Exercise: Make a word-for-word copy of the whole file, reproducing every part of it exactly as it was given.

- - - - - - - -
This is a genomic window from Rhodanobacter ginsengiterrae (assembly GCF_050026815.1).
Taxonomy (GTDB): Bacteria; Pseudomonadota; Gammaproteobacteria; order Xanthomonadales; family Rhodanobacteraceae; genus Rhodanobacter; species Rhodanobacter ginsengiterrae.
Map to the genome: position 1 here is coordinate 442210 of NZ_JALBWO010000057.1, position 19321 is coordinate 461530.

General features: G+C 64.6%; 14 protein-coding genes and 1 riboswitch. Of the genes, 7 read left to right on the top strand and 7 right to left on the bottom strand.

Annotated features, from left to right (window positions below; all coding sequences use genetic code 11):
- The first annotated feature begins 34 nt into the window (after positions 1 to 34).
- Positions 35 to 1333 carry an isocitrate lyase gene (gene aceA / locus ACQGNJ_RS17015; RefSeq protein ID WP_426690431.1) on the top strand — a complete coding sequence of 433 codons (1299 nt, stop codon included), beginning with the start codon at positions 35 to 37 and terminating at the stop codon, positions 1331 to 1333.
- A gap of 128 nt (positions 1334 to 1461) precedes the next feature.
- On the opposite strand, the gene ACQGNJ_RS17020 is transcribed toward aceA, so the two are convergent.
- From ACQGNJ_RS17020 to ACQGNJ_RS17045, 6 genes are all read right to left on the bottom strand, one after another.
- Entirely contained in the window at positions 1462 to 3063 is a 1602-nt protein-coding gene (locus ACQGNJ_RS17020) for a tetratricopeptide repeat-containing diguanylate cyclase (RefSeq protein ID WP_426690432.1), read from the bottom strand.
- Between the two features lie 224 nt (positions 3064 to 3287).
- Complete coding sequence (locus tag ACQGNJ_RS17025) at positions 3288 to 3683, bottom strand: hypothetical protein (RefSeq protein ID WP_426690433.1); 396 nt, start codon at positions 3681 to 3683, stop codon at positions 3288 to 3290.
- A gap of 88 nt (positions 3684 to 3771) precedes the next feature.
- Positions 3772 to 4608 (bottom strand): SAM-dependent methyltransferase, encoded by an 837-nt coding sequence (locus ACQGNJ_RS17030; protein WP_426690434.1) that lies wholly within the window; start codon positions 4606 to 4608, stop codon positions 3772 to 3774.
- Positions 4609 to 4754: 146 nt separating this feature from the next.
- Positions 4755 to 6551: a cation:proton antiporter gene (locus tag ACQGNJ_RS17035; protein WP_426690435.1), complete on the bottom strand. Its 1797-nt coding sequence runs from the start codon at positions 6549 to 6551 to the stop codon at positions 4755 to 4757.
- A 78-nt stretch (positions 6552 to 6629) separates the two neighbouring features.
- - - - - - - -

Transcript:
This is a genomic window from Rhodanobacter ginsengiterrae (assembly GCF_050026815.1).
Taxonomy (GTDB): Bacteria; Pseudomonadota; Gammaproteobacteria; order Xanthomonadales; family Rhodanobacteraceae; genus Rhodanobacter; species Rhodanobacter ginsengiterrae.
Map to the genome: position 1 here is coordinate 442210 of NZ_JALBWO010000057.1, position 19321 is coordinate 461530.

General features: G+C 64.6%; 14 protein-coding genes and 1 riboswitch. Of the genes, 7 read left to right on the top strand and 7 right to left on the bottom strand.

Annotated features, from left to right (window positions below; all coding sequences use genetic code 11):
- The first annotated feature begins 34 nt into the window (after positions 1 to 34).
- Positions 35 to 1333 carry an isocitrate lyase gene (gene aceA / locus ACQGNJ_RS17015; RefSeq protein ID WP_426690431.1) on the top strand — a complete coding sequence of 433 codons (1299 nt, stop codon included), beginning with the start codon at positions 35 to 37 and terminating at the stop codon, positions 1331 to 1333.
- A gap of 128 nt (positions 1334 to 1461) precedes the next feature.
- On the opposite strand, the gene ACQGNJ_RS17020 is transcribed toward aceA, so the two are convergent.
- From ACQGNJ_RS17020 to ACQGNJ_RS17045, 6 genes are all read right to left on the bottom strand, one after another.
- Entirely contained in the window at positions 1462 to 3063 is a 1602-nt protein-coding gene (locus ACQGNJ_RS17020) for a tetratricopeptide repeat-containing diguanylate cyclase (RefSeq protein ID WP_426690432.1), read from the bottom strand.
- Between the two features lie 224 nt (positions 3064 to 3287).
- Complete coding sequence (locus tag ACQGNJ_RS17025) at positions 3288 to 3683, bottom strand: hypothetical protein (RefSeq protein ID WP_426690433.1); 396 nt, start codon at positions 3681 to 3683, stop codon at positions 3288 to 3290.
- A gap of 88 nt (positions 3684 to 3771) precedes the next feature.
- Positions 3772 to 4608 (bottom strand): SAM-dependent methyltransferase, encoded by an 837-nt coding sequence (locus ACQGNJ_RS17030; protein WP_426690434.1) that lies wholly within the window; start codon positions 4606 to 4608, stop codon positions 3772 to 3774.
- Positions 4609 to 4754: 146 nt separating this feature from the next.
- Positions 4755 to 6551: a cation:proton antiporter gene (locus tag ACQGNJ_RS17035; protein WP_426690435.1), complete on the bottom strand. Its 1797-nt coding sequence runs from the start codon at positions 6549 to 6551 to the stop codon at positions 4755 to 4757.
- A 78-nt stretch (positions 6552 to 6629) separates the two neighbouring features.